Fig. 4 High pressure H2 vessel design for loading fiber patch cords with mitigated bend losses through plastic jacket memory. Fibers sit in the pressurized low-volume channel denoted “sample chamber.” The vessel is pressurized with H2 from a manifold via a 1/4″-NPT tube fitting on the H2 inlet. Fastening (tapped holes of 5/8-11 UNC - 2B and 3/4-10 UNC - 2B with corresponding hex head bolts of 5/8×1.25 and 3/4×1.25 from SA-320 B8 Class 2) and plate thicknesses selected on advice following design validation and compliance assurance conducted in cooperation with an accredited engineering consulting firm. Left: Top-down view, explosion view of parts and intersection view from A to B along indicated line. Right: Ray traced image of validated design.

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 figure: Fig. 5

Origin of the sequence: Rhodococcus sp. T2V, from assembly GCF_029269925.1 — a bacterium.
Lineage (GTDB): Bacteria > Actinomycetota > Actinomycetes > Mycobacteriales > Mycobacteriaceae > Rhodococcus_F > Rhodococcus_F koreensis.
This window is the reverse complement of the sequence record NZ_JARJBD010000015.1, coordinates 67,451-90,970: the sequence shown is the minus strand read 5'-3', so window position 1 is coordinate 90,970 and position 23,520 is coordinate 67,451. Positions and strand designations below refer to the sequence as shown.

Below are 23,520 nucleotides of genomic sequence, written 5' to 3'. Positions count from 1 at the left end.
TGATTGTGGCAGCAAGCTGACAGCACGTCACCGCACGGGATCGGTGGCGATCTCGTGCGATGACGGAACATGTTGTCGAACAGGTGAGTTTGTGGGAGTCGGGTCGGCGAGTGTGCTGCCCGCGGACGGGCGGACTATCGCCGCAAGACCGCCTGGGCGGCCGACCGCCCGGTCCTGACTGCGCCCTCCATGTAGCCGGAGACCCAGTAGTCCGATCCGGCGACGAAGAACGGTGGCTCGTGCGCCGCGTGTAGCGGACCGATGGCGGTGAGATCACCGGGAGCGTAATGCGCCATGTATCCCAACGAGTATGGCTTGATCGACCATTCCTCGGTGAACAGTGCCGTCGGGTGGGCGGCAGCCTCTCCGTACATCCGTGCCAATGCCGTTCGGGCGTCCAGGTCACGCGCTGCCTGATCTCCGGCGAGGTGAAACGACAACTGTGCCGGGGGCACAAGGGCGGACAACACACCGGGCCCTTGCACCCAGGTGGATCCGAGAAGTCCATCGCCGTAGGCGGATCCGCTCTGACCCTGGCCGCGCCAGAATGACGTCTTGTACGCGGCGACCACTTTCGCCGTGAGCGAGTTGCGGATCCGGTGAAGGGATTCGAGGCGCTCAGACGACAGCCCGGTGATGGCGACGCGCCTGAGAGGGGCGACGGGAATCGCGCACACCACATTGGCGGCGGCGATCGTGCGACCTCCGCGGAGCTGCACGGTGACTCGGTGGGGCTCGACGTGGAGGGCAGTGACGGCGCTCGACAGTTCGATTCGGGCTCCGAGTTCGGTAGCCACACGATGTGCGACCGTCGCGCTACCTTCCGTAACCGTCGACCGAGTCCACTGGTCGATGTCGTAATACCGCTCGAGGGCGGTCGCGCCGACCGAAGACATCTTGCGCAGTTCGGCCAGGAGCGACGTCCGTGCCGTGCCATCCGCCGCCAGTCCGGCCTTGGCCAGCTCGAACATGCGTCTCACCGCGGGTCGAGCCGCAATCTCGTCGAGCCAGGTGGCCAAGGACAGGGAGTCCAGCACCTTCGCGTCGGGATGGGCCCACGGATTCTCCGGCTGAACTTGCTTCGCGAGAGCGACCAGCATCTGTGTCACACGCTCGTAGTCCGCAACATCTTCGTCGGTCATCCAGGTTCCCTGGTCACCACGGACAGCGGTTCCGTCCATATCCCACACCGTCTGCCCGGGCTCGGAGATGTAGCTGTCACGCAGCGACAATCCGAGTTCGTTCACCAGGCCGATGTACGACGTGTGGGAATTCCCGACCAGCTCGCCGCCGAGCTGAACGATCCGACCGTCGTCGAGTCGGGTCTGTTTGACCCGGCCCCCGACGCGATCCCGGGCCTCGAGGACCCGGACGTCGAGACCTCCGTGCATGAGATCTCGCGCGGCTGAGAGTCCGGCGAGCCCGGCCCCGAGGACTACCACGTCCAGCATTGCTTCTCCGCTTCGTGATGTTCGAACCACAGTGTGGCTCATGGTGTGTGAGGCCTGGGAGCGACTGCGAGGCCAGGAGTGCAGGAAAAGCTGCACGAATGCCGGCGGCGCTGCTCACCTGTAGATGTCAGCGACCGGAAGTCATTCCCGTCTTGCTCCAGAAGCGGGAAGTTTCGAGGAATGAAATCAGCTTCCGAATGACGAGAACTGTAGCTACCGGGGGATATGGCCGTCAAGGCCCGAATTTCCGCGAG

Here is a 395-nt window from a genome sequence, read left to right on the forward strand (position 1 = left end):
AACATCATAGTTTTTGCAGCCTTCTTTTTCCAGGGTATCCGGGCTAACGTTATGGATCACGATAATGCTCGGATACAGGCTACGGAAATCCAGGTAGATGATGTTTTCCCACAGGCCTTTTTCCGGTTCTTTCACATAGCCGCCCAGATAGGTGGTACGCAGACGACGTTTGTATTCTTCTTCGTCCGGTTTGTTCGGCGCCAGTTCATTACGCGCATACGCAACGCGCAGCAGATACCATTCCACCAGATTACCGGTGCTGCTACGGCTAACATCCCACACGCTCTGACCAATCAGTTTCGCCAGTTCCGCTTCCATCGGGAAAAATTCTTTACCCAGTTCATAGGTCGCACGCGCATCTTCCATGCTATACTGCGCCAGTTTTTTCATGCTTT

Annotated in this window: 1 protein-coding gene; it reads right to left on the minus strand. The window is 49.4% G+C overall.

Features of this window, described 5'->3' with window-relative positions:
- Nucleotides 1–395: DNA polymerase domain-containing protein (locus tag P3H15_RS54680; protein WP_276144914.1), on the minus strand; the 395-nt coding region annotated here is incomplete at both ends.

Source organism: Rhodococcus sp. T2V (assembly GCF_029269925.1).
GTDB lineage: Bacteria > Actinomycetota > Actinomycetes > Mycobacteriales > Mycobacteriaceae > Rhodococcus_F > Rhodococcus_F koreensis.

Fig. 5 (a): Normalized transmission through LMA-PM-10 patch cords as a function of time. Decreasing transmission due to scattering-center deposition on the fiber facet (red curve) is reversible with polishing. Purging the fiber collimator with dry N2 mitigates this phenomenon. Dips in power stem from laser instabilities. Inset shows a mounting assembly for N2-purged 60FC collimators from Schäfter + Kirchhoff. The collimator is mounted in the front using a Thorlabs AD12NT adapter for 1” optics. The flushing jig is aligned to position the hose barb above a venting hole drilled in the space between lens tube and fiber facet. Two set screws fasten the jig. Lens adjustment with jig in place is possible on longer focal length collimators. (b): Micrograph of a N2-flushed aeroGuide fiber facet (guided fundamental mode at 633 nm), showing magnified ≈ 10 μm diameter core region where the hexagonal mode shape is visible in the glass after many hours of UV transmission with no detrimental effects on coupling efficiency. This pattern is not the actual hole pattern as this image is focused on the facet rather than the hole structure behind the endcap. (c): Near-field transmitted light using a fiber alignment tool, imaged with the detector in saturation in order to show the fundamental (Gaussian) and the hexagonal pattern arising from the hole pattern which is invisible without saturating the detector. (d): Far field transmission. (e)–(g): Same as for (b)–(d) above, but for a connector which was not N2-purged. Polishing the deposits away restores the observations in (b)–(d).